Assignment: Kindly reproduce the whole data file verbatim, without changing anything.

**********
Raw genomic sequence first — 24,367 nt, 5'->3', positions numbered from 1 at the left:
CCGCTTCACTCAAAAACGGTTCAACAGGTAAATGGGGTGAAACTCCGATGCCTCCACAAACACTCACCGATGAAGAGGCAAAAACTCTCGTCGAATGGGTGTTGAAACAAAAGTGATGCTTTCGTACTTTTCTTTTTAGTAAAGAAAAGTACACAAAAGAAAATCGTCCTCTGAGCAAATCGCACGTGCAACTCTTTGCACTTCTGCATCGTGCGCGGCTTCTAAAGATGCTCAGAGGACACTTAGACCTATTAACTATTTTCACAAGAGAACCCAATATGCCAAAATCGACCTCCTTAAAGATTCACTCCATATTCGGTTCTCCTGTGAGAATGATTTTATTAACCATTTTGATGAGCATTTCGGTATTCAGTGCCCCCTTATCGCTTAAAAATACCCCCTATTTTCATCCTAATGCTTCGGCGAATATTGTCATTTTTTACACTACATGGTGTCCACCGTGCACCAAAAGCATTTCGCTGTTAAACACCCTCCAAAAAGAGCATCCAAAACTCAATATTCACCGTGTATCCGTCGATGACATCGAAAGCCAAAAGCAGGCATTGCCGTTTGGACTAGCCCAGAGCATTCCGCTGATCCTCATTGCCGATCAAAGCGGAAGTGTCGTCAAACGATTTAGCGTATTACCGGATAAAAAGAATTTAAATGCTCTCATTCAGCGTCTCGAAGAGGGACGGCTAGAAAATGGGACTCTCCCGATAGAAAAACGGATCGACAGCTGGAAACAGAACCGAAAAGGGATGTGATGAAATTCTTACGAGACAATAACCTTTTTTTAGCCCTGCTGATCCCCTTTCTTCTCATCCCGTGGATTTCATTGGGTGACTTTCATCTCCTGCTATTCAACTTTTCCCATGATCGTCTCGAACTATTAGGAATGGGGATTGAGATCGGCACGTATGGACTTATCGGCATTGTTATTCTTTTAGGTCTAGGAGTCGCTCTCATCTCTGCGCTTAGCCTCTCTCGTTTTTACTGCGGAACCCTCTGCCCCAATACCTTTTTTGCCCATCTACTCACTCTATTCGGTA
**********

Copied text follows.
Raw genomic sequence first — 24,367 nt, 5'->3', positions numbered from 1 at the left:
CCGCTTCACTCAAAAACGGTTCAACAGGTAAATGGGGTGAAACTCCGATGCCTCCACAAACACTCACCGATGAAGAGGCAAAAACTCTCGTCGAATGGGTGTTGAAACAAAAGTGATGCTTTCGTACTTTTCTTTTTAGTAAAGAAAAGTACACAAAAGAAAATCGTCCTCTGAGCAAATCGCACGTGCAACTCTTTGCACTTCTGCATCGTGCGCGGCTTCTAAAGATGCTCAGAGGACACTTAGACCTATTAACTATTTTCACAAGAGAACCCAATATGCCAAAATCGACCTCCTTAAAGATTCACTCCATATTCGGTTCTCCTGTGAGAATGATTTTATTAACCATTTTGATGAGCATTTCGGTATTCAGTGCCCCCTTATCGCTTAAAAATACCCCCTATTTTCATCCTAATGCTTCGGCGAATATTGTCATTTTTTACACTACATGGTGTCCACCGTGCACCAAAAGCATTTCGCTGTTAAACACCCTCCAAAAAGAGCATCCAAAACTCAATATTCACCGTGTATCCGTCGATGACATCGAAAGCCAAAAGCAGGCATTGCCGTTTGGACTAGCCCAGAGCATTCCGCTGATCCTCATTGCCGATCAAAGCGGAAGTGTCGTCAAACGATTTAGCGTATTACCGGATAAAAAGAATTTAAATGCTCTCATTCAGCGTCTCGAAGAGGGACGGCTAGAAAATGGGACTCTCCCGATAGAAAAACGGATCGACAGCTGGAAACAGAACCGAAAAGGGATGTGATGAAATTCTTACGAGACAATAACCTTTTTTTAGCCCTGCTGATCCCCTTTCTTCTCATCCCGTGGATTTCATTGGGTGACTTTCATCTCCTGCTATTCAACTTTTCCCATGATCGTCTCGAACTATTAGGAATGGGGATTGAGATCGGCACGTATGGACTTATCGGCATTGTTATTCTTTTAGGTCTAGGAGTCGCTCTCATCTCTGCGCTTAGCCTCTCTCGTTTTTACTGCGGAACCCTCTGCCCCAATACCTTTTTTGCCCATCTACTCACTCTATTCGGTA